Houston Rewards Pressly’s Liftoff with Two-Year Deal

It wasn’t the biggest extension announced yesterday — it wasn’t even the biggest Astros extension announced yesterday — but Ryan Pressly’s two-year, $17.5 million deal with Houston, which was first reported by Chandler Rome, was a big deal for Pressly, a big deal for Houston, and a big deal for relievers. The deal will pay Pressly $2.9 million in 2019, his final arbitration year, then $8.75 million in each of 2020 and 2021. There’s a vesting club option for 2021, as well. It’s believed to be the biggest extension ever signed by a reliever not expected to close games for his team (that’s still Roberto Osuna’s job, at least for the time being) and is a tremendous accomplishment for a player who had a 4.70 ERA (with a 4.36 FIP) as recently as 2017.

But of course that 2017 performance isn’t what the Astros are paying for. They’re paying for what he did in Houston last August and September (which is strike out 32 men and walk just three in 23.1 innings pitched) and what they think he can do for them going forward (which is presumably more of the same). Héctor Rondón, Joe Smith, Collin McHugh, and Will Harris are all expected to become free agents at the conclusion of the 2019 season, and locking Pressly up now means the Astros will have one less thing to worry about next winter. For Pressly, this deal gives him the job security that has absolutely never been a guarantee in the years since he signed with the Red Sox as an 11th-round pick back in 2007.

The conventional wisdom is that relievers are inherently volatile — with a few, Mariano Rivera-shaped exceptions — and so giving them multi-year contracts is the kind of thing you only do when you’re competing for their services on the open market. You certainly wouldn’t expect to see a forward-thinking team like the Astros locking up a reliever with such a short track record of success — during his time in Minnesota at the beginning of 2018, Pressly had a 3.40 ERA and a 2.95 FIP — for two additional years when they’re competing against nobody but themselves. Read the rest of this entry »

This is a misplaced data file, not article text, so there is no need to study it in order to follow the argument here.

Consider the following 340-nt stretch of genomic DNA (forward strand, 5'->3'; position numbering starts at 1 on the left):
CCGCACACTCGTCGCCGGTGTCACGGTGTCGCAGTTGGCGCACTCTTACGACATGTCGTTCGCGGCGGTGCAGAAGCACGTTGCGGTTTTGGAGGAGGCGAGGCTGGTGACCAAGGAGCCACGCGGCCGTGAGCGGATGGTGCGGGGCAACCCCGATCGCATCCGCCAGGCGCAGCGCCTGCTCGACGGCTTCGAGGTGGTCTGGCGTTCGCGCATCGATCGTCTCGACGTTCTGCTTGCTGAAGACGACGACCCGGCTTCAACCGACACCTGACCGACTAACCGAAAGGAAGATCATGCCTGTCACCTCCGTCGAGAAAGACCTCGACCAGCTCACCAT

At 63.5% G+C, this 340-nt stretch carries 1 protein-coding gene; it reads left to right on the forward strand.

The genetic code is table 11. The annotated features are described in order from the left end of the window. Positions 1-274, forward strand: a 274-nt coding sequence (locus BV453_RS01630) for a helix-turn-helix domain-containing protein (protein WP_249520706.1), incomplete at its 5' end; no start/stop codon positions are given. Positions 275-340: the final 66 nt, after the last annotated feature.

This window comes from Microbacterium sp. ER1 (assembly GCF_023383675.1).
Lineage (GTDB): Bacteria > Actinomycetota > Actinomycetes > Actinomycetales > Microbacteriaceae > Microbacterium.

Kiley McDaniel Chat – 3/20/19

2:10

Kiley McDaniel: Coming to you live from ATL a little later than usual because I’m moving onto my third contractor now. Scout has chased all the squirrels and chipmunks and is taking a nap next to me. On to your questions:

2:10

Ben M: It feels like to date we aren’t getting the same type of negative reports on the high schoolers that caused players like gorman to slide last year. Is that accurate?

2:12

Kiley McDaniel: Not a question I get very often. I think Gorman may have stood out more because he was a top 10 overall prospect for us wire to wire but had some clear deficiencies that got a little worse during the spring

2:12

Kiley McDaniel: That said, we kept him in the top 10 (we settled on him at 7th, he went 19th overall) because we thought those things were fixable and the strengths were too good to pass up

2:13

Kiley McDaniel: So I wouldn’t say that was a unique amount of negative info on a top prospect. We have said Abrams probably can’t play SS longterm, Witt has real hit tool questions, Espino has a really long arm stroke and may throw too hard too early, etc. which is on par with the Gorman stuff